Elon Musk announced on Monday that his company is working on a program to take carbon dioxide (CO2) out of the atmosphere and convert it into rocket fuel, claiming that it will be important for his future missions to Mars.
Musk announced the news on Twitter and invited people to participate in the program, writing: “SpaceX is starting a program to take CO2 out of atmosphere & turn it into rocket fuel. Please join if interested.”
“Will also be important for Mars,” he added.
The Tesla chief executive did not elaborate further on the new sustainable fuel program but as per the company’s website, the SpaceX Falcon 9 rocket uses rocket-grade kerosene (RP-1) propellant as fuel.
According to Tesla, Falcon 9 is the world’s first orbital-class reusable two-stage rocket designed to safely transport people and payloads into Earth orbit and beyond. Tesla says its reusability allows SpaceX to re-fly the most expensive parts of the rocket, lowering the cost of entering space.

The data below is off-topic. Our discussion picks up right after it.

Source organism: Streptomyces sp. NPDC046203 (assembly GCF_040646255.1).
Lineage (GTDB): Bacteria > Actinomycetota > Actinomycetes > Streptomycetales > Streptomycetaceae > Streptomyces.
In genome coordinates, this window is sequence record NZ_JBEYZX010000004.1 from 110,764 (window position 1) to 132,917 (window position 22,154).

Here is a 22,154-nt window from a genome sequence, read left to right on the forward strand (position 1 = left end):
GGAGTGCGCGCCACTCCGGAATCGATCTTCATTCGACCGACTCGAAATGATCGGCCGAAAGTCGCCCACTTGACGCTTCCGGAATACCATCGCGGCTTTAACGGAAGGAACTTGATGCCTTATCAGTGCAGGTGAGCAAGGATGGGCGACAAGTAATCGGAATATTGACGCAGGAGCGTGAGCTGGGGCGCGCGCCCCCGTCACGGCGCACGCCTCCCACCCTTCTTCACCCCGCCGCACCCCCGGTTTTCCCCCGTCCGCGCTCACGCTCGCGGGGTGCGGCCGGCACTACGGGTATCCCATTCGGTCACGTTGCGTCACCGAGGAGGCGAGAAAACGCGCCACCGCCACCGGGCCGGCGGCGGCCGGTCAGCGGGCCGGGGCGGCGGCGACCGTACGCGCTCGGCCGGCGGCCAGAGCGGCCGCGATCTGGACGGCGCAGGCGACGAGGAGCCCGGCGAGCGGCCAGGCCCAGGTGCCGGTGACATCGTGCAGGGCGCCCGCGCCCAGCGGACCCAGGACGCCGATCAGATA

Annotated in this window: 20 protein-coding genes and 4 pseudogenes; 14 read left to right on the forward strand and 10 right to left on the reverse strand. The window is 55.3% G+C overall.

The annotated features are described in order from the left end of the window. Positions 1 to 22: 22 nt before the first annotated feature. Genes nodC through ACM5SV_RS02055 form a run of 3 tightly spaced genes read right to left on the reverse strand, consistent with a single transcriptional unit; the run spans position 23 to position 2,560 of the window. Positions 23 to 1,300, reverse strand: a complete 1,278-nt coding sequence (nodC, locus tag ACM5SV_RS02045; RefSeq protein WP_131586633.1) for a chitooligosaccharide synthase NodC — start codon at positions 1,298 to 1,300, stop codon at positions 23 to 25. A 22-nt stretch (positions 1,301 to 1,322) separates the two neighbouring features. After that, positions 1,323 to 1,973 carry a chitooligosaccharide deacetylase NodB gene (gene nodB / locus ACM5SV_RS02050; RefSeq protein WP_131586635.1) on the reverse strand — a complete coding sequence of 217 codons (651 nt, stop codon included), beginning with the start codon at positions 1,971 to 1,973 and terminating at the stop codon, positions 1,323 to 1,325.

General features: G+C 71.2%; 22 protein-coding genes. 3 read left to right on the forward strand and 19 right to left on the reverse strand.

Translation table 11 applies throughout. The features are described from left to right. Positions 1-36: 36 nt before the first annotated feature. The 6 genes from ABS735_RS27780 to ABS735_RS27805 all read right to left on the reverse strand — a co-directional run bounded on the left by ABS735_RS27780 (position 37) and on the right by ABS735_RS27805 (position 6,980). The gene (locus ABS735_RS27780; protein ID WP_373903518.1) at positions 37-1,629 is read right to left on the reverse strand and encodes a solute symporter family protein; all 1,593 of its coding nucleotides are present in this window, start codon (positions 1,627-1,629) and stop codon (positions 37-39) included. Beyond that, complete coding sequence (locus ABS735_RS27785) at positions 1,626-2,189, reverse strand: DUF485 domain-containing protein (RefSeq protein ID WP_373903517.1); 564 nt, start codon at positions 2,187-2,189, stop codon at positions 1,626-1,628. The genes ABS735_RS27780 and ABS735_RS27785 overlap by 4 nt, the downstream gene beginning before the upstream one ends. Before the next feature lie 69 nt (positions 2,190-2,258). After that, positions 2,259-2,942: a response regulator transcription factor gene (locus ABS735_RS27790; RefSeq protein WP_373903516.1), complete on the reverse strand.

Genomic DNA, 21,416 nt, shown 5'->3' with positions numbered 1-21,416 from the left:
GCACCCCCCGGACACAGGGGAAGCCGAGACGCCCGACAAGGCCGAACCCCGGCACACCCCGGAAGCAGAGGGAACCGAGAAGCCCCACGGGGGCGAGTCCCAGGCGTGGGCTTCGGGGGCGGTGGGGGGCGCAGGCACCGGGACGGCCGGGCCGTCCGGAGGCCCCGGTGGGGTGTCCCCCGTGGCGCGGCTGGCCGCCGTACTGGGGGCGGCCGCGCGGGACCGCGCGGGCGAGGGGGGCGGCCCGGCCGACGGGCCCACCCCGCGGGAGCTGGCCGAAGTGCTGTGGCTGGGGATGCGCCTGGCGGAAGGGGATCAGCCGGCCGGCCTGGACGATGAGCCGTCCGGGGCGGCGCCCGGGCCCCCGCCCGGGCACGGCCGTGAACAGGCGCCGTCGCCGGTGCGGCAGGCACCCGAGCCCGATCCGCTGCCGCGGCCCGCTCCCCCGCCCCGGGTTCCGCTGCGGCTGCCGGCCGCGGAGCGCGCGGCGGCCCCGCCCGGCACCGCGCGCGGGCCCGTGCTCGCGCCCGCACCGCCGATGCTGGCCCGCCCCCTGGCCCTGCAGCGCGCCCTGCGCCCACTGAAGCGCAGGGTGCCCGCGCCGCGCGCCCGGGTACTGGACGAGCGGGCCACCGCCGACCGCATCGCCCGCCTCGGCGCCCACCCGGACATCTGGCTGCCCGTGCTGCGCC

The kerosene used in the SpaceX Falcon 9 rocket emits carbon dioxide, carbon monoxide, carbon soot, and a small number of sulfur compounds, among other chemicals, into the atmosphere.
Carbon dioxide, mainly emitted from the combustion of fossil fuels such as coal, oil, and natural gas, is the largest contributor to greenhouse gases.
In 2019, CO2 accounted for roughly 80 percent of all U.S. greenhouse gas emissions from human activities, according to the United States Environmental Protection Agency.
According to Champion Traveler, the Falcon 9 burns 29,600 gallons (112,184 kilograms) of highly refined kerosene, while 3.0 kilograms of CO2 goes into the atmosphere per kilogram of kerosene burned, meaning that roughly 336,552 kilograms of CO2 is added into the atmosphere per Falcon 9 launch.